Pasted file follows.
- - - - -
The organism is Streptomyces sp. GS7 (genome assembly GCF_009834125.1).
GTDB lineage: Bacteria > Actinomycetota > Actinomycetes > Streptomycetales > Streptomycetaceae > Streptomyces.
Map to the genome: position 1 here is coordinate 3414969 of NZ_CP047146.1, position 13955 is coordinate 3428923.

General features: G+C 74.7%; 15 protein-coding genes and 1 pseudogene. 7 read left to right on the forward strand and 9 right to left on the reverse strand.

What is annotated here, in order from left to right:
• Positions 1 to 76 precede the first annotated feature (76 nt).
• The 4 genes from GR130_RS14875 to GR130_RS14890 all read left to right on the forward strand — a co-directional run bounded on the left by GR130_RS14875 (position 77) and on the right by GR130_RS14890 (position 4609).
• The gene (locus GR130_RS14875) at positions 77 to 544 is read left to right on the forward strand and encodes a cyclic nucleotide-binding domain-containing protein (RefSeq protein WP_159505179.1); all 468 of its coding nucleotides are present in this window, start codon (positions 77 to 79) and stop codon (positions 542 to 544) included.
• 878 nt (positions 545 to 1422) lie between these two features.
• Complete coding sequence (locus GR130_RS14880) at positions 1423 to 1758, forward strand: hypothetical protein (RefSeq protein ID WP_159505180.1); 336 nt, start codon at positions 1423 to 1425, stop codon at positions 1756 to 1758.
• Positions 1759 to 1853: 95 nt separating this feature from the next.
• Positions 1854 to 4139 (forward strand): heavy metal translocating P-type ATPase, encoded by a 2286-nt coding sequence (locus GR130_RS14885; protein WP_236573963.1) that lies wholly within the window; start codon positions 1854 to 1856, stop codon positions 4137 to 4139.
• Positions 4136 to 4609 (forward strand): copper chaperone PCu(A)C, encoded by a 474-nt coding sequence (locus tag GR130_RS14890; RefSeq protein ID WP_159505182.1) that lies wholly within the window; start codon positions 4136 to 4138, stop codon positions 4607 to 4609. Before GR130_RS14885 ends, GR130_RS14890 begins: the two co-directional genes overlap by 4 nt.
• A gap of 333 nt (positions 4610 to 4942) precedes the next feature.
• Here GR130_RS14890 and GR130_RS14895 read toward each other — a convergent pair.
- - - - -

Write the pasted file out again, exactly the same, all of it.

The organism is Streptomyces sp. GS7 (genome assembly GCF_009834125.1).
GTDB lineage: Bacteria > Actinomycetota > Actinomycetes > Streptomycetales > Streptomycetaceae > Streptomyces.
Map to the genome: position 1 here is coordinate 3414969 of NZ_CP047146.1, position 13955 is coordinate 3428923.

General features: G+C 74.7%; 15 protein-coding genes and 1 pseudogene. 7 read left to right on the forward strand and 9 right to left on the reverse strand.

What is annotated here, in order from left to right:
• Positions 1 to 76 precede the first annotated feature (76 nt).
• The 4 genes from GR130_RS14875 to GR130_RS14890 all read left to right on the forward strand — a co-directional run bounded on the left by GR130_RS14875 (position 77) and on the right by GR130_RS14890 (position 4609).
• The gene (locus GR130_RS14875) at positions 77 to 544 is read left to right on the forward strand and encodes a cyclic nucleotide-binding domain-containing protein (RefSeq protein WP_159505179.1); all 468 of its coding nucleotides are present in this window, start codon (positions 77 to 79) and stop codon (positions 542 to 544) included.
• 878 nt (positions 545 to 1422) lie between these two features.
• Complete coding sequence (locus GR130_RS14880) at positions 1423 to 1758, forward strand: hypothetical protein (RefSeq protein ID WP_159505180.1); 336 nt, start codon at positions 1423 to 1425, stop codon at positions 1756 to 1758.
• Positions 1759 to 1853: 95 nt separating this feature from the next.
• Positions 1854 to 4139 (forward strand): heavy metal translocating P-type ATPase, encoded by a 2286-nt coding sequence (locus GR130_RS14885; protein WP_236573963.1) that lies wholly within the window; start codon positions 1854 to 1856, stop codon positions 4137 to 4139.
• Positions 4136 to 4609 (forward strand): copper chaperone PCu(A)C, encoded by a 474-nt coding sequence (locus tag GR130_RS14890; RefSeq protein ID WP_159505182.1) that lies wholly within the window; start codon positions 4136 to 4138, stop codon positions 4607 to 4609. Before GR130_RS14885 ends, GR130_RS14890 begins: the two co-directional genes overlap by 4 nt.
• A gap of 333 nt (positions 4610 to 4942) precedes the next feature.
• Here GR130_RS14890 and GR130_RS14895 read toward each other — a convergent pair.